Attrition: The G.I. Bill Factor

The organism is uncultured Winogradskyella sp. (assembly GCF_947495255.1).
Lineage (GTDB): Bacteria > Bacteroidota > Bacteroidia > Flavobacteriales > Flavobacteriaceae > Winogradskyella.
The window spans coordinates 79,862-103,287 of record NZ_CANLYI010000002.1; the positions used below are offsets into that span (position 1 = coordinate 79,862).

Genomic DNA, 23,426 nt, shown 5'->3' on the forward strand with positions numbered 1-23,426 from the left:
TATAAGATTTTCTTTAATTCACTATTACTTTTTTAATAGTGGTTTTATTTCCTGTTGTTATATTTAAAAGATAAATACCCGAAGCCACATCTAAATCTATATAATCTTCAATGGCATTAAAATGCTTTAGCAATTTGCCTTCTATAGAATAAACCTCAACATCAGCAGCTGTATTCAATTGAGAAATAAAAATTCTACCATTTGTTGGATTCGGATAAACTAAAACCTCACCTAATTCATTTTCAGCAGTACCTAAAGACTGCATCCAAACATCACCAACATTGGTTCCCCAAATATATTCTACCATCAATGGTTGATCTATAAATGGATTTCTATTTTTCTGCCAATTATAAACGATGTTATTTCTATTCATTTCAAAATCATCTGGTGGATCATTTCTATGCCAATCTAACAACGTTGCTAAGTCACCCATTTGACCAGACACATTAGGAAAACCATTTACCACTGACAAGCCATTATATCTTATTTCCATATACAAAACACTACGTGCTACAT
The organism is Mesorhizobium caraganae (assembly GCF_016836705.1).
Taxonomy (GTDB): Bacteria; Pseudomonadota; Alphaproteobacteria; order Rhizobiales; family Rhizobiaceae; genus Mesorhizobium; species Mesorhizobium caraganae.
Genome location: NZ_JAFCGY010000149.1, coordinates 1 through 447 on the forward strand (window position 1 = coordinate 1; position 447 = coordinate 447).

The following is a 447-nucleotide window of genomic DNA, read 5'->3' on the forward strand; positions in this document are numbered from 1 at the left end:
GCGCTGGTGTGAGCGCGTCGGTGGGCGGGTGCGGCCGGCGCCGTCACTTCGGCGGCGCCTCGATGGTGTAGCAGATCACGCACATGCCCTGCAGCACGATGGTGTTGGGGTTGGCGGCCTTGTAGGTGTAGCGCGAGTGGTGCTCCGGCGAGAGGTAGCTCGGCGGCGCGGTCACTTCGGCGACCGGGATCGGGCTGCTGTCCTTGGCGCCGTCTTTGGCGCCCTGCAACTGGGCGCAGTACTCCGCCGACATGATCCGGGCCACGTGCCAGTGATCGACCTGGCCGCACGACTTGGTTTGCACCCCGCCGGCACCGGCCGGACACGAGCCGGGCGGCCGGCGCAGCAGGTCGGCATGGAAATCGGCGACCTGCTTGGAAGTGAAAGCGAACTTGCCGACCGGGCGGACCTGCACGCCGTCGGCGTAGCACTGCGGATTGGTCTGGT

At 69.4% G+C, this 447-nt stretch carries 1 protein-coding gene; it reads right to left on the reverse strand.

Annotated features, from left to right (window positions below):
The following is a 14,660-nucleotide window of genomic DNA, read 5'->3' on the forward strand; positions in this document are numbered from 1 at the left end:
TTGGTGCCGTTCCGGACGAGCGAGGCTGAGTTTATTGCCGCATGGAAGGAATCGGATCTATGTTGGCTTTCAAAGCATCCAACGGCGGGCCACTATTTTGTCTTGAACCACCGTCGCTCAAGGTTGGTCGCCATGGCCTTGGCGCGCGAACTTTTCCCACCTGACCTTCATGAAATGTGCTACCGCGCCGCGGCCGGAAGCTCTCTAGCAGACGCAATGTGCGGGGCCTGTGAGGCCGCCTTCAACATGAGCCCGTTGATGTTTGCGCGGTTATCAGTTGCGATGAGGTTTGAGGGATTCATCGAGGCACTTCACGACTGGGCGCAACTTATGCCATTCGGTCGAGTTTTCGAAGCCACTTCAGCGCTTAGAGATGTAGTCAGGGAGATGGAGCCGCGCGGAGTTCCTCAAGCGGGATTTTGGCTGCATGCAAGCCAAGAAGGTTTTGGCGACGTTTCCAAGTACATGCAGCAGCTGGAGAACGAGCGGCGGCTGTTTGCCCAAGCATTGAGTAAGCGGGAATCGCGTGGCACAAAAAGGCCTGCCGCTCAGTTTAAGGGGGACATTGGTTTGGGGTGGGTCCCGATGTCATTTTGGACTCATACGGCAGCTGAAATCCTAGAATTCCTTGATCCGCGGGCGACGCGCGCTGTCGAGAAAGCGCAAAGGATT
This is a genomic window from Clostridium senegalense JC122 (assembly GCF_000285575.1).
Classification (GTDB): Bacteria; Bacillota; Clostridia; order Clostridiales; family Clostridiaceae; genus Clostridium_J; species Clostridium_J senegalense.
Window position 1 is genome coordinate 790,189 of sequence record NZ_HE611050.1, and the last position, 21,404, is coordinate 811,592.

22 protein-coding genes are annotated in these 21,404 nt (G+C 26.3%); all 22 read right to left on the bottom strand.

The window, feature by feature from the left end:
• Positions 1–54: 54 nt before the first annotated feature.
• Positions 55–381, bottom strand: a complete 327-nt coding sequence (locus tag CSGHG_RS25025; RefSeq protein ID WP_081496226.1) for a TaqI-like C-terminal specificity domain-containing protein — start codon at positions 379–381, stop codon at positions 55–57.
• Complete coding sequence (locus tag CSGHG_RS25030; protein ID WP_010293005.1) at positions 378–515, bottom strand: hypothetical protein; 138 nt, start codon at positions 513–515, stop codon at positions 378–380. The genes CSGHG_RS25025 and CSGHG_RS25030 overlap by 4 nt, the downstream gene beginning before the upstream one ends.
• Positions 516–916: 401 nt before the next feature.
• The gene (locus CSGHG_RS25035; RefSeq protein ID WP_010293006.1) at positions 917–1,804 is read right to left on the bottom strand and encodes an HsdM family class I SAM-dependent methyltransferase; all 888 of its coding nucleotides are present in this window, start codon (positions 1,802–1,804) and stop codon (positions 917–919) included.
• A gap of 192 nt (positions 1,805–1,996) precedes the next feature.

February 2, 2006: One of the major reasons many have forjoining the military for a single (usually four year) enlistment, are the G.I. Bill educational benefits. Under this law, active duty veterans got $1,034 a month if they are attending school full time. Reservists can get $297 a month, and reservists who have been activated can get as much as $827 a month, depending on length of active service. The G.I. Bill was first introduced right after World War II. It proved an unexpected success, creating over two million college graduates and over five million men and women with other training. The G.I. Bill greatly accelerated the rate of college attendance. At the time, high school was a relatively new educational concept, with less than half of all Americans graduating. College was seen much the same way graduate school is now. The G.I. Bill created an educated generation that kicked off the post-World War II economic boom that has continued to this day (without being interrupted by a major economic contraction.) The World War II G.I. Bill ended in 1956, but was revived a decade later, during the Vietnam war. It continued as the draft was dropped in 1972, and continues to be a basic "veterans benefit." The educational benefits are one reason why so many middle class kids still join. With so many college students graduating with lots of tuition loans, those with the G.I. Bill come out with little or no debt. Moreover, going to college in your early 20s, after military service, tends to be a more productive approach. A little maturity does wonders for your study habits.




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